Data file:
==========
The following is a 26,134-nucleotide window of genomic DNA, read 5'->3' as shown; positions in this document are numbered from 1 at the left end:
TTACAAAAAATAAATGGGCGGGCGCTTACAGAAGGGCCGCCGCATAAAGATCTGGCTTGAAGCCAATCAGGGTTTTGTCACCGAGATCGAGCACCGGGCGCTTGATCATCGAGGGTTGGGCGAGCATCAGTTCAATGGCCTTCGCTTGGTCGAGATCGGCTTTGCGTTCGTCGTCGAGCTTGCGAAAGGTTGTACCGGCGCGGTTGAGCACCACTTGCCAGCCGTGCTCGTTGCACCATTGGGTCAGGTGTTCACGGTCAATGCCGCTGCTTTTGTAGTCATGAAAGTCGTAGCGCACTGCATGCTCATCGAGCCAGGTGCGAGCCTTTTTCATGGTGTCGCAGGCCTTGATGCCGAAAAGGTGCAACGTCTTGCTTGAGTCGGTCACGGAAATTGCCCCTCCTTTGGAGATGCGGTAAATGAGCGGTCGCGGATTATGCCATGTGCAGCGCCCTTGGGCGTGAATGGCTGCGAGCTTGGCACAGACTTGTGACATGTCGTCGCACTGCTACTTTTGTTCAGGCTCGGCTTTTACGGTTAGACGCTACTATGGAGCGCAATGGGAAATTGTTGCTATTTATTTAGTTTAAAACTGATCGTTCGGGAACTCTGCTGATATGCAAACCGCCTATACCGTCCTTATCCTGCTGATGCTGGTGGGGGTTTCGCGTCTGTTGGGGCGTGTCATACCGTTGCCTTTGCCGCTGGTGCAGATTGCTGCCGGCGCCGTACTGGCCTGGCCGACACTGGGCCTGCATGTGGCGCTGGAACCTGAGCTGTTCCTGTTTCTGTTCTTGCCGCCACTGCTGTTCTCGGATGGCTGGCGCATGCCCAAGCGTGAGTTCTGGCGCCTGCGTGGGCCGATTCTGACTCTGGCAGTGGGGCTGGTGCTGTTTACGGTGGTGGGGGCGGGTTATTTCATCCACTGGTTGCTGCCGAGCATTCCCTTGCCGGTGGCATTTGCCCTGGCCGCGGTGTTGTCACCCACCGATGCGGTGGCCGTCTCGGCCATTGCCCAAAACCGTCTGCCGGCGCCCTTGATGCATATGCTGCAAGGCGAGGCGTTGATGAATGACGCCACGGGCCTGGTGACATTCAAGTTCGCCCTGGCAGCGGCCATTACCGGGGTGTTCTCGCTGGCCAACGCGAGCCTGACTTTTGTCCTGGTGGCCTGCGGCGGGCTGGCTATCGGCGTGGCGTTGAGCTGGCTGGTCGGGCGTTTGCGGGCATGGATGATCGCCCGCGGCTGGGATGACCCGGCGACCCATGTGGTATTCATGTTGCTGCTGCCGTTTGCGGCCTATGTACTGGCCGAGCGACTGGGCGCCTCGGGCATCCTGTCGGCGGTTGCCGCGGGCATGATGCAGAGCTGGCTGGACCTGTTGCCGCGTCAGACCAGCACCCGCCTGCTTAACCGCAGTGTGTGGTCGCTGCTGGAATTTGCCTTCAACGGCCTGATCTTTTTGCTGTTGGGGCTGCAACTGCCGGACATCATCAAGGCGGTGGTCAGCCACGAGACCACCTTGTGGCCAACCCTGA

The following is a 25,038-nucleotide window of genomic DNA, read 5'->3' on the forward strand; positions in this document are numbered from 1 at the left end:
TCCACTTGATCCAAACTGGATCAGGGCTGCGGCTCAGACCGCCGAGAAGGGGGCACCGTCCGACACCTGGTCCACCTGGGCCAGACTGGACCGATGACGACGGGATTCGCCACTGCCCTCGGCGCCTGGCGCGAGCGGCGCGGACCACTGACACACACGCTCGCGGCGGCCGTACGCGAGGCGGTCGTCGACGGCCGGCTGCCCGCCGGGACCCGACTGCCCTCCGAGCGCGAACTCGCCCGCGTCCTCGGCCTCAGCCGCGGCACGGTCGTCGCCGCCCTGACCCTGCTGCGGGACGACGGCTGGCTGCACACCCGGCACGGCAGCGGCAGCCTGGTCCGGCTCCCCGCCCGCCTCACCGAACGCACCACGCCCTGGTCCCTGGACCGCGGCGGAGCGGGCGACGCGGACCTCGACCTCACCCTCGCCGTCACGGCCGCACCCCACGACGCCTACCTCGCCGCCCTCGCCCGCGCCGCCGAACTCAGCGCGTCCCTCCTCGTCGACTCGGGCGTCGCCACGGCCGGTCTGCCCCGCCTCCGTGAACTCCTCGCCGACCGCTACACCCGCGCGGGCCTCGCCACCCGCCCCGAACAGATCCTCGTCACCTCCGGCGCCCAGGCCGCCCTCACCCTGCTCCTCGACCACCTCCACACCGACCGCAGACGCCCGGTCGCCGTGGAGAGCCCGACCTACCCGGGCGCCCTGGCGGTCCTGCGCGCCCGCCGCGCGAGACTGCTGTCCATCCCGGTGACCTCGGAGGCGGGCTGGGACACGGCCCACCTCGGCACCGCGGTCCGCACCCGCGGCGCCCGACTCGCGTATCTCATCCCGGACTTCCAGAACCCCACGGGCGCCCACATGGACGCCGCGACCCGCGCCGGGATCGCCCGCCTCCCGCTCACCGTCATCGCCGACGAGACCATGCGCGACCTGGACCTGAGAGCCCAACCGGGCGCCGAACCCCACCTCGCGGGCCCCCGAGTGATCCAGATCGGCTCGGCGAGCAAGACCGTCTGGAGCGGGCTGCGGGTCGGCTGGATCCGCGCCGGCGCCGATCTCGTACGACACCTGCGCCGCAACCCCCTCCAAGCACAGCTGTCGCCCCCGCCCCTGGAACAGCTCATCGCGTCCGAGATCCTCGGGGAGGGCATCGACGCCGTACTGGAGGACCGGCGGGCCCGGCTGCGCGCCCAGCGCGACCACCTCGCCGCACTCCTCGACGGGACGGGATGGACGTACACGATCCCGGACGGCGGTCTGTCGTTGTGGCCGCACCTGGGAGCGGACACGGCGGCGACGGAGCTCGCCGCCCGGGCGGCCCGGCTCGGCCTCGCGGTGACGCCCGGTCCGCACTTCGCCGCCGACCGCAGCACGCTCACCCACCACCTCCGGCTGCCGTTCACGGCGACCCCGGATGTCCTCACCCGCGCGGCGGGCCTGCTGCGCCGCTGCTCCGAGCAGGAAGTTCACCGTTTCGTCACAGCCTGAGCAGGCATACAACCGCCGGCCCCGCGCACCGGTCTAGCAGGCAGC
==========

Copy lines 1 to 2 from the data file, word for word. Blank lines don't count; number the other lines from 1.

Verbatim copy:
The following is a 26,134-nucleotide window of genomic DNA, read 5'->3' as shown; positions in this document are numbered from 1 at the left end:
TTACAAAAAATAAATGGGCGGGCGCTTACAGAAGGGCCGCCGCATAAAGATCTGGCTTGAAGCCAATCAGGGTTTTGTCACCGAGATCGAGCACCGGGCGCTTGATCATCGAGGGTTGGGCGAGCATCAGTTCAATGGCCTTCGCTTGGTCGAGATCGGCTTTGCGTTCGTCGTCGAGCTTGCGAAAGGTTGTACCGGCGCGGTTGAGCACCACTTGCCAGCCGTGCTCGTTGCACCATTGGGTCAGGTGTTCACGGTCAATGCCGCTGCTTTTGTAGTCATGAAAGTCGTAGCGCACTGCATGCTCATCGAGCCAGGTGCGAGCCTTTTTCATGGTGTCGCAGGCCTTGATGCCGAAAAGGTGCAACGTCTTGCTTGAGTCGGTCACGGAAATTGCCCCTCCTTTGGAGATGCGGTAAATGAGCGGTCGCGGATTATGCCATGTGCAGCGCCCTTGGGCGTGAATGGCTGCGAGCTTGGCACAGACTTGTGACATGTCGTCGCACTGCTACTTTTGTTCAGGCTCGGCTTTTACGGTTAGACGCTACTATGGAGCGCAATGGGAAATTGTTGCTATTTATTTAGTTTAAAACTGATCGTTCGGGAACTCTGCTGATATGCAAACCGCCTATACCGTCCTTATCCTGCTGATGCTGGTGGGGGTTTCGCGTCTGTTGGGGCGTGTCATACCGTTGCCTTTGCCGCTGGTGCAGATTGCTGCCGGCGCCGTACTGGCCTGGCCGACACTGGGCCTGCATGTGGCGCTGGAACCTGAGCTGTTCCTGTTTCTGTTCTTGCCGCCACTGCTGTTCTCGGATGGCTGGCGCATGCCCAAGCGTGAGTTCTGGCGCCTGCGTGGGCCGATTCTGACTCTGGCAGTGGGGCTGGTGCTGTTTACGGTGGTGGGGGCGGGTTATTTCATCCACTGGTTGCTGCCGAGCATTCCCTTGCCGGTGGCATTTGCCCTGGCCGCGGTGTTGTCACCCACCGATGCGGTGGCCGTCTCGGCCATTGCCCAAAACCGTCTGCCGGCGCCCTTGATGCATATGCTGCAAGGCGAGGCGTTGATGAATGACGCCACGGGCCTGGTGACATTCAAGTTCGCCCTGGCAGCGGCCATTACCGGGGTGTTCTCGCTGGCCAACGCGAGCCTGACTTTTGTCCTGGTGGCCTGCGGCGGGCTGGCTATCGGCGTGGCGTTGAGCTGGCTGGTCGGGCGTTTGCGGGCATGGATGATCGCCCGCGGCTGGGATGACCCGGCGACCCATGTGGTATTCATGTTGCTGCTGCCGTTTGCGGCCTATGTACTGGCCGAGCGACTGGGCGCCTCGGGCATCCTGTCGGCGGTTGCCGCGGGCATGATGCAGAGCTGGCTGGACCTGTTGCCGCGTCAGACCAGCACCCGCCTGCTTAACCGCAGTGTGTGGTCGCTGCTGGAATTTGCCTTCAACGGCCTGATCTTTTTGCTGTTGGGGCTGCAACTGCCGGACATCATCAAGGCGGTGGTCAGCCACGAGACCACCTTGTGGCCAACCCTGA